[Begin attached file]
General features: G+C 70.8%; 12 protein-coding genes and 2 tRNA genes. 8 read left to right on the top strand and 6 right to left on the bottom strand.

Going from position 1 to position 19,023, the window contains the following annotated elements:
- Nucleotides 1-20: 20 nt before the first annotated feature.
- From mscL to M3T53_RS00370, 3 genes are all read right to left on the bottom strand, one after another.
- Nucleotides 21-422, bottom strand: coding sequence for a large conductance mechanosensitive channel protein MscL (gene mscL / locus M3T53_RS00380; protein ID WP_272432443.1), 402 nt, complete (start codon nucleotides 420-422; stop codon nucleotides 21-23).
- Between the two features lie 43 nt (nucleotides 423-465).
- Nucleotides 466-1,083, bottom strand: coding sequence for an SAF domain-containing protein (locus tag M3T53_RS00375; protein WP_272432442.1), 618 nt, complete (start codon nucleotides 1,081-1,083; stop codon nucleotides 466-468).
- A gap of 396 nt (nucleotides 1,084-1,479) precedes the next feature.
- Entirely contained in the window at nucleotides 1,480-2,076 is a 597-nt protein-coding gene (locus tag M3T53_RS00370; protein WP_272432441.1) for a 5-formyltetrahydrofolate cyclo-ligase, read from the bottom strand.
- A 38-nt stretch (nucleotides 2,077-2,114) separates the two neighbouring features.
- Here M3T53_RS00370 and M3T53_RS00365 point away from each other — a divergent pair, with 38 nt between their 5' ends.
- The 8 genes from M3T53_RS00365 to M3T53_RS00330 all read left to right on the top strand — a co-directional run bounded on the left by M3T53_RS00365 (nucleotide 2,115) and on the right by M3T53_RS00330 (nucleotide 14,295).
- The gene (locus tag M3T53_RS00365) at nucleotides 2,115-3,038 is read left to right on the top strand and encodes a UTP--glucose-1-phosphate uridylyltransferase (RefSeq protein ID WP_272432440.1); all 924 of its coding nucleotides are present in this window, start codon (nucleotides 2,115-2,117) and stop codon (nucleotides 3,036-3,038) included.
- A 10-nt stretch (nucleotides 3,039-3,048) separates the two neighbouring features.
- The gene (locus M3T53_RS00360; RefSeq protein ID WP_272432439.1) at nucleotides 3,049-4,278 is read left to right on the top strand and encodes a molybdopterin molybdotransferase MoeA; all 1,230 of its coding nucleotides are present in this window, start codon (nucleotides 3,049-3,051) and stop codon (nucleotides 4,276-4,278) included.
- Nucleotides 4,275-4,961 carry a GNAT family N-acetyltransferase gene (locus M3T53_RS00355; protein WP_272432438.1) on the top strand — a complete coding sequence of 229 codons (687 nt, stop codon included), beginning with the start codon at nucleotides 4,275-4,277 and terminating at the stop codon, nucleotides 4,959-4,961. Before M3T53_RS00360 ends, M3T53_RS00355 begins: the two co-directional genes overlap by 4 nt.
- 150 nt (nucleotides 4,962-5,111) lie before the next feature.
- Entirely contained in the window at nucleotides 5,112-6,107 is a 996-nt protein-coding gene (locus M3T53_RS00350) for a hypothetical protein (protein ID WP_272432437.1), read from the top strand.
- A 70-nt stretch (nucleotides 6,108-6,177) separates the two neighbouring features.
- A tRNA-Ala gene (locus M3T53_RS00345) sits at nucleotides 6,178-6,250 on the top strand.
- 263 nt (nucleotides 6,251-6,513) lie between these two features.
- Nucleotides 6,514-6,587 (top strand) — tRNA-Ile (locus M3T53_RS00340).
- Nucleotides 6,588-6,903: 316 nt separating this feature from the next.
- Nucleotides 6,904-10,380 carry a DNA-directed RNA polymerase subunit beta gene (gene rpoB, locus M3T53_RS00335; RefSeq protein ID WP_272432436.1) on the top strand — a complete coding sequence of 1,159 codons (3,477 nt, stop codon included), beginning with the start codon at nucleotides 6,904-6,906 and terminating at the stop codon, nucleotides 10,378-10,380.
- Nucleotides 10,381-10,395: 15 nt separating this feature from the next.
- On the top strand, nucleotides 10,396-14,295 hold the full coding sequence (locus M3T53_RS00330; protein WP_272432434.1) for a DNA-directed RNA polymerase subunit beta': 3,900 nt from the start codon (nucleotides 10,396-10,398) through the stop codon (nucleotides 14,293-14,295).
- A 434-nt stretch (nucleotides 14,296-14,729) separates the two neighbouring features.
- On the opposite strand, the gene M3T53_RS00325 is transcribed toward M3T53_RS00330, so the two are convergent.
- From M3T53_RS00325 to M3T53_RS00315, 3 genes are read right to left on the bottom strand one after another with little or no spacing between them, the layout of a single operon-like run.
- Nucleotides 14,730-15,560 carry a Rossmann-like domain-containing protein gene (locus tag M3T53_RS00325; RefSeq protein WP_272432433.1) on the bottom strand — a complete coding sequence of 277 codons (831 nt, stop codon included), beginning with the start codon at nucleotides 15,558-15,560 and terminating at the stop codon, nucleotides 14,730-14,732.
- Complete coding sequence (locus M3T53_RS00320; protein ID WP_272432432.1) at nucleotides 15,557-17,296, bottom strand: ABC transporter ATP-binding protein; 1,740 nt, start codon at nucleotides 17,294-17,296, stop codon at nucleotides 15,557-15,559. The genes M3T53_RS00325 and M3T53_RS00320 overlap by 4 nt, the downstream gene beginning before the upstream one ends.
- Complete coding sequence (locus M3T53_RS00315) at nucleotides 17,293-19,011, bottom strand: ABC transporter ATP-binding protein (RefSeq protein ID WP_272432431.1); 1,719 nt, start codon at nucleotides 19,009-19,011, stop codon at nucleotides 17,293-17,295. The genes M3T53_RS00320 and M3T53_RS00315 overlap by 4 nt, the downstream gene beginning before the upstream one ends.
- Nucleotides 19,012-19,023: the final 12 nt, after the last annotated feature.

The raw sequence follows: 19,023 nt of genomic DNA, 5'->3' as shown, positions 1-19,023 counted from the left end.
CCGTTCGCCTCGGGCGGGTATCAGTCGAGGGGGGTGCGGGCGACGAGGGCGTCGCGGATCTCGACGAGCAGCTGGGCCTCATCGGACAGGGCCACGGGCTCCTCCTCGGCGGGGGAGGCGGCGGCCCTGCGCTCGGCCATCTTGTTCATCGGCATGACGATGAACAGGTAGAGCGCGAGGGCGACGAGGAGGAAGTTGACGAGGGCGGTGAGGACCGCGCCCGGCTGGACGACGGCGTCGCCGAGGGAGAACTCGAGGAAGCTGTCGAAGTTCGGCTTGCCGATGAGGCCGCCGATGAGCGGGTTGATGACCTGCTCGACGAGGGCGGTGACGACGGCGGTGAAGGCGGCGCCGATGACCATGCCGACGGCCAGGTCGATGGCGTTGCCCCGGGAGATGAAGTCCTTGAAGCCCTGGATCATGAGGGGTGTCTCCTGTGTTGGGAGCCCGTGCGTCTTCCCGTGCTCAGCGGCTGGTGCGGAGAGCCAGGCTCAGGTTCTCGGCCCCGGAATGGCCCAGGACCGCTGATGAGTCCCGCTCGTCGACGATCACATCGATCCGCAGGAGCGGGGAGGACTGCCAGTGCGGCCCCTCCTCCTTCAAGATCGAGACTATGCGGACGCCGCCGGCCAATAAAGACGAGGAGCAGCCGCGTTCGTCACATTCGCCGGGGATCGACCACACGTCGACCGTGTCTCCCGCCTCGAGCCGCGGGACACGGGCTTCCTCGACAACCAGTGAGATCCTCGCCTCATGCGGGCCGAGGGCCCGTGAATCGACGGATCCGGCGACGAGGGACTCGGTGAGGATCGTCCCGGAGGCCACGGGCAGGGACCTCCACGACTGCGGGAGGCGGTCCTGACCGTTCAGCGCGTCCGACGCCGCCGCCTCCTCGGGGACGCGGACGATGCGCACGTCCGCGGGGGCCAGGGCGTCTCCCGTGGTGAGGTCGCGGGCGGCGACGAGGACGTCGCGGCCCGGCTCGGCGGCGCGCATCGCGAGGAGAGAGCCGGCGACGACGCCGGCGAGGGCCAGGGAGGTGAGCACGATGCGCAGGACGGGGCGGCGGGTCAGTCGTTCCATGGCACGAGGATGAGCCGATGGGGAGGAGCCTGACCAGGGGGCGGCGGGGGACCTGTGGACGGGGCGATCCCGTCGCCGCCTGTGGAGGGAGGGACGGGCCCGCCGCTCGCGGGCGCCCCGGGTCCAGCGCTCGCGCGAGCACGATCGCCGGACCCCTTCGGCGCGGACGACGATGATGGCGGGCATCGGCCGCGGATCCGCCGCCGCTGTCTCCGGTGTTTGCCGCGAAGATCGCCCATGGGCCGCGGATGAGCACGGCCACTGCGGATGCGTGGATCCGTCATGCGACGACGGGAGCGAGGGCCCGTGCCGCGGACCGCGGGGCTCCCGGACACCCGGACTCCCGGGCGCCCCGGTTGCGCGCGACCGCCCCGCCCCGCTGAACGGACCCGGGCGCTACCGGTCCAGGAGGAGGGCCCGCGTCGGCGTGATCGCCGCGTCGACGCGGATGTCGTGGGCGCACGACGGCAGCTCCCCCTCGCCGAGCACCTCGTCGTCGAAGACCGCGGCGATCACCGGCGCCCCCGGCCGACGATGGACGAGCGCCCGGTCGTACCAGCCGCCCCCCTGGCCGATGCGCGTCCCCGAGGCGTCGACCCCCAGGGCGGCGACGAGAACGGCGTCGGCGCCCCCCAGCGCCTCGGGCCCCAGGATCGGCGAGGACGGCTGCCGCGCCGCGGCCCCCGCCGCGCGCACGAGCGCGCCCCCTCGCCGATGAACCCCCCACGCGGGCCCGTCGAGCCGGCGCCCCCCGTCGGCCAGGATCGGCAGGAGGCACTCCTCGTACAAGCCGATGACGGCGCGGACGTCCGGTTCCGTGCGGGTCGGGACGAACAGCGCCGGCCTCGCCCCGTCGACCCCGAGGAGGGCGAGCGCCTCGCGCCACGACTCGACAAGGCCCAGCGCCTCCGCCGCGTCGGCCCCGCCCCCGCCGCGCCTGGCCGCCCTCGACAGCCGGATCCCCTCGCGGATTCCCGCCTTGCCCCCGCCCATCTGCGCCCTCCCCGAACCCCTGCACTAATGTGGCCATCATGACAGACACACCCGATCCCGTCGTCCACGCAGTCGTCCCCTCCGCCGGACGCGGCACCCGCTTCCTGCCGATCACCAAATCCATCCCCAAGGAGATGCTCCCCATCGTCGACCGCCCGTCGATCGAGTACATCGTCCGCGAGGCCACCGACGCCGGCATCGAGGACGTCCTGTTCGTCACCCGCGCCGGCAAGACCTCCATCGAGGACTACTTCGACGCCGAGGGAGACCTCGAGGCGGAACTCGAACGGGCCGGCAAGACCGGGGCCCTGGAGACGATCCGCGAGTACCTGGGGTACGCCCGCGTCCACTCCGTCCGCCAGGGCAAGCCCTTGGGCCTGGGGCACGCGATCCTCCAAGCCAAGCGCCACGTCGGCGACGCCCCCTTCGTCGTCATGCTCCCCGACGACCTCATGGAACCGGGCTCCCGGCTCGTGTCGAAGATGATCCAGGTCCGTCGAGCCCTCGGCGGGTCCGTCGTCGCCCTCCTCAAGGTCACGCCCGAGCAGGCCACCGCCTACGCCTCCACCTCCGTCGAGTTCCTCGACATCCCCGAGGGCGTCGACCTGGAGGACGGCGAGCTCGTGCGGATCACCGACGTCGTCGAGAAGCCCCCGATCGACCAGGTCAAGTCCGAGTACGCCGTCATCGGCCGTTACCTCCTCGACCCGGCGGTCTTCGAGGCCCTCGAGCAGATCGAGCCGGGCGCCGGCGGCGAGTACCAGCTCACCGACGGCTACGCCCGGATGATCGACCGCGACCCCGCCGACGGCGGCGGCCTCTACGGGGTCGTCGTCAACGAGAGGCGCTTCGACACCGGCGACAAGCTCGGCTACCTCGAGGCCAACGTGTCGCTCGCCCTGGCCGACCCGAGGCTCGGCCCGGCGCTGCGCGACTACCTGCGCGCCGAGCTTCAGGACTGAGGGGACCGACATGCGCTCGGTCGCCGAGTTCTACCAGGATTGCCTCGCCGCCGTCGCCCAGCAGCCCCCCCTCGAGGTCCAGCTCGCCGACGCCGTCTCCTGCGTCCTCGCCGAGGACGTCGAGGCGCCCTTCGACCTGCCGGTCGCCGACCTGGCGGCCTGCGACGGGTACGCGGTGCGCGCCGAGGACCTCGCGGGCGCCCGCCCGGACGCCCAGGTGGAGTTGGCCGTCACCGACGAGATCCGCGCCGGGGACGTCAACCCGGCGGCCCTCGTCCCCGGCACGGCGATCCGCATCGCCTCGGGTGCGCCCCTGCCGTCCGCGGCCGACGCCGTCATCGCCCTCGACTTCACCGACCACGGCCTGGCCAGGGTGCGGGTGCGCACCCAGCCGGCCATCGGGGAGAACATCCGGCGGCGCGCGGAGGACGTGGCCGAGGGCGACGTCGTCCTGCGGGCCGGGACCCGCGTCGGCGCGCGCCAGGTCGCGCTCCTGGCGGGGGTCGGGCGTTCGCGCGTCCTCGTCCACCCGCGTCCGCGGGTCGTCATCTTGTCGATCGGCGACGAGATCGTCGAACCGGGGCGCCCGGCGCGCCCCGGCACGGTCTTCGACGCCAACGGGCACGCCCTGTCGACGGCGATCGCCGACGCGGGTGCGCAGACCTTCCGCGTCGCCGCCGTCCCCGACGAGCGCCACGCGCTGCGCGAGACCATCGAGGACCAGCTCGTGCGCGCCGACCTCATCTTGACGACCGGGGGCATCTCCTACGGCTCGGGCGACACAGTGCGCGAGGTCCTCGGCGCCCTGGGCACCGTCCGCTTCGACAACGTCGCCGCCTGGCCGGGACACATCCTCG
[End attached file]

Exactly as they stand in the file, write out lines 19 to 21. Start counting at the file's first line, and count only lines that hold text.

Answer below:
- A 70-nt stretch (nucleotides 6,108-6,177) separates the two neighbouring features.
- A tRNA-Ala gene (locus M3T53_RS00345) sits at nucleotides 6,178-6,250 on the top strand.
- 263 nt (nucleotides 6,251-6,513) lie between these two features.